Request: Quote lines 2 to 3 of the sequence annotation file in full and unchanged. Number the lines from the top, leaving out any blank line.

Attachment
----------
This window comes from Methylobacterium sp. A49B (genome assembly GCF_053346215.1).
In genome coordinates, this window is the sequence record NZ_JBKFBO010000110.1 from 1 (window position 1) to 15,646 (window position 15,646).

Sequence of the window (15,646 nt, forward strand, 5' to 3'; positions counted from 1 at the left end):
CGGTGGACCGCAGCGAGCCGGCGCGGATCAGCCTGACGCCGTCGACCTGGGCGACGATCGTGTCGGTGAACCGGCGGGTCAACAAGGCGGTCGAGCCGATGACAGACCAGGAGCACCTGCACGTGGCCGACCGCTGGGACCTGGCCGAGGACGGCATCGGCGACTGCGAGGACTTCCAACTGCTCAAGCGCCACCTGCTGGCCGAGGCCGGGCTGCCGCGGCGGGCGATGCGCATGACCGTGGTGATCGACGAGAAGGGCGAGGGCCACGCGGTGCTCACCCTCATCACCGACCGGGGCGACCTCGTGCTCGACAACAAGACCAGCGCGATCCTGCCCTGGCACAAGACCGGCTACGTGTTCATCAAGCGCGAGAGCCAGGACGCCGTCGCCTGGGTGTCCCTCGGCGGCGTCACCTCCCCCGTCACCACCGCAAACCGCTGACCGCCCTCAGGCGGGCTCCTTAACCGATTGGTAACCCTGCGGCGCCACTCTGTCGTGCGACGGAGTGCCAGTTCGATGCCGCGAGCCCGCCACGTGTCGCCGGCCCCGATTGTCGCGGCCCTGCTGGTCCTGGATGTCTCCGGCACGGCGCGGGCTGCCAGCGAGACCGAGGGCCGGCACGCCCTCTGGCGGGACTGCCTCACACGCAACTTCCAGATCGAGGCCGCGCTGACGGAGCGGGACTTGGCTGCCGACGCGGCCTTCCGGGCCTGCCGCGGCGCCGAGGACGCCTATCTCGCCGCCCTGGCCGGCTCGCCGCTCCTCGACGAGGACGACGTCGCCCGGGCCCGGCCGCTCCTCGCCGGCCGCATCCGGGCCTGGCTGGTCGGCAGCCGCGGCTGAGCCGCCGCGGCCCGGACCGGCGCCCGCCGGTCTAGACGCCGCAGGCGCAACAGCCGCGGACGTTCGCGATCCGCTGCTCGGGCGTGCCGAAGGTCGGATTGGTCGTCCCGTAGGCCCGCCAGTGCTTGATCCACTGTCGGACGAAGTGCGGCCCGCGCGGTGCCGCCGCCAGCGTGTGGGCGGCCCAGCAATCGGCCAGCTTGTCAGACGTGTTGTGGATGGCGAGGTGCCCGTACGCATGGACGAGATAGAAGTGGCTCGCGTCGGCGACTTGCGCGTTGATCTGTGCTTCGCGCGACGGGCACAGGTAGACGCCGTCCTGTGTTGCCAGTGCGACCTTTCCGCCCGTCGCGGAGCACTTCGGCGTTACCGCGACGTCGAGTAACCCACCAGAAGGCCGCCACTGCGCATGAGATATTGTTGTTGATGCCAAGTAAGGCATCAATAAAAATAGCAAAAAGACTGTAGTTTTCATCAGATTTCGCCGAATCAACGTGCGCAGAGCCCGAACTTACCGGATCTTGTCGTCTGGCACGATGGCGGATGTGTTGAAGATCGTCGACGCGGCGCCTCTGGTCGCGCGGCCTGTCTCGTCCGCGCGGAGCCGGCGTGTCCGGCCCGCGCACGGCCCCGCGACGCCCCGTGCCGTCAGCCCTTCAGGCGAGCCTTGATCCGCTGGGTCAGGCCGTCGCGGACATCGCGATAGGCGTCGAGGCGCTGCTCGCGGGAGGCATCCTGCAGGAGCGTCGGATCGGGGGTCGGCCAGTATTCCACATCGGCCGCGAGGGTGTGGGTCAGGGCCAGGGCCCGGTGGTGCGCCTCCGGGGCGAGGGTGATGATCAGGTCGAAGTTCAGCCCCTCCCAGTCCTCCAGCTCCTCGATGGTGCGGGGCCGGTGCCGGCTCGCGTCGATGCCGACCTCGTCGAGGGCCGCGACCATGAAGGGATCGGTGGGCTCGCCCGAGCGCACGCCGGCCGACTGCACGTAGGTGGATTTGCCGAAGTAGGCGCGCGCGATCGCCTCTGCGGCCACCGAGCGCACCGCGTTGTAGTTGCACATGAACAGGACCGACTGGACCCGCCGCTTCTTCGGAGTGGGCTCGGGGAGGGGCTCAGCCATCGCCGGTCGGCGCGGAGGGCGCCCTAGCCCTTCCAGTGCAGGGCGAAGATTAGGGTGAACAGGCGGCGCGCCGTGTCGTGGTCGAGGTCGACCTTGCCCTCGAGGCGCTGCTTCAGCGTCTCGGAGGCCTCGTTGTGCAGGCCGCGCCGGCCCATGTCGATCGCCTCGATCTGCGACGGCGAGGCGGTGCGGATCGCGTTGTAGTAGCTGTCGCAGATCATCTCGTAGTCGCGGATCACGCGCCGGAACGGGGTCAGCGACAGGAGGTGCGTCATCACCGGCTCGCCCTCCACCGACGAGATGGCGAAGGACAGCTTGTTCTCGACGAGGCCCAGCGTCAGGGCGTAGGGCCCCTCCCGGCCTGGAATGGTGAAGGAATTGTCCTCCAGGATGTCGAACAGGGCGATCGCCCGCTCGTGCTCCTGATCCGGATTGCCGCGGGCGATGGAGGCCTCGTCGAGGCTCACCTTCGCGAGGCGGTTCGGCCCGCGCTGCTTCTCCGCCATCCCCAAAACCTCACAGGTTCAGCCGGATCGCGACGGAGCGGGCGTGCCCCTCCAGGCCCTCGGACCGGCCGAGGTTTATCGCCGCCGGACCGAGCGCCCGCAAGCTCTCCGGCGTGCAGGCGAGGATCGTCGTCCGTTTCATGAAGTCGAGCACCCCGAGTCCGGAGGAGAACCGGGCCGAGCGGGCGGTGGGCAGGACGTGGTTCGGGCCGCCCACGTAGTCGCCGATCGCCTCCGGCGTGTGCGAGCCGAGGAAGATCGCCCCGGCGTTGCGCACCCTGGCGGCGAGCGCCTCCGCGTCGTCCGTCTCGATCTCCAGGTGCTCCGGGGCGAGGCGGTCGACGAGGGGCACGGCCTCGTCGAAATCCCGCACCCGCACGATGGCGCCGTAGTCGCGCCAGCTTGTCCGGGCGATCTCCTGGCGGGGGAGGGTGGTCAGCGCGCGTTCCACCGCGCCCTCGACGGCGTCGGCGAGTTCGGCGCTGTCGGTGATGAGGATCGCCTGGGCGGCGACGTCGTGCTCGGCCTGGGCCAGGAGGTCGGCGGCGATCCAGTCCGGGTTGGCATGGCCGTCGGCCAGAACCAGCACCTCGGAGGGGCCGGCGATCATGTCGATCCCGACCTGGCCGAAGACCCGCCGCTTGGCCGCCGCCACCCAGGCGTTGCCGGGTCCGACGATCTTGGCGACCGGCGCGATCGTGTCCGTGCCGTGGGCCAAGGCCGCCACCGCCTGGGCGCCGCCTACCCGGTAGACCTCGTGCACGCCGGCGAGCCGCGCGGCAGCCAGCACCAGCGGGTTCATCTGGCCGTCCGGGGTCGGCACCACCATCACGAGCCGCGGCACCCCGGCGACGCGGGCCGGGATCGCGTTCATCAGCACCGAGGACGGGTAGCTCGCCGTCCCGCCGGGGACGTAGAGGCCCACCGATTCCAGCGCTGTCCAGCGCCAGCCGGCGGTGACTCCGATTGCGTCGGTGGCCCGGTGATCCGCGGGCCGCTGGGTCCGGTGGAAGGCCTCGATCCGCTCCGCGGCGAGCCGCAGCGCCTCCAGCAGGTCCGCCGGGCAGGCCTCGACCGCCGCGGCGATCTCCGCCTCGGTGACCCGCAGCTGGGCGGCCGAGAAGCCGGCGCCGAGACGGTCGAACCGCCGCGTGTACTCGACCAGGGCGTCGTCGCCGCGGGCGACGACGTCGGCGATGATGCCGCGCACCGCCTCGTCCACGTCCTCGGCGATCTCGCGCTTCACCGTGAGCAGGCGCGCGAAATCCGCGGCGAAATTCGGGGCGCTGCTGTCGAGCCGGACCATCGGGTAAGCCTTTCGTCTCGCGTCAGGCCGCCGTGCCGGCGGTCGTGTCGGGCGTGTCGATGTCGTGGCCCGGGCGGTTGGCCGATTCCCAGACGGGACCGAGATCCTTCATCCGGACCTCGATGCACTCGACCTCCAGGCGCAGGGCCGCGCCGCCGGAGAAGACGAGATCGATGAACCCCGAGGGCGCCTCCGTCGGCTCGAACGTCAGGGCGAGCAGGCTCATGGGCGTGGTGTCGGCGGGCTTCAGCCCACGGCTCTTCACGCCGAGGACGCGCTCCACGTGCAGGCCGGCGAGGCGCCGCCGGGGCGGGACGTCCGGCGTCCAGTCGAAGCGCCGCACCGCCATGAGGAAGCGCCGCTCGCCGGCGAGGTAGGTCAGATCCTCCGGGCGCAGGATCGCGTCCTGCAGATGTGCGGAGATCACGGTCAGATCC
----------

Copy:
In genome coordinates, this window is the sequence record NZ_JBKFBO010000110.1 from 1 (window position 1) to 15,646 (window position 15,646).

Sequence of the window (15,646 nt, forward strand, 5' to 3'; positions counted from 1 at the left end):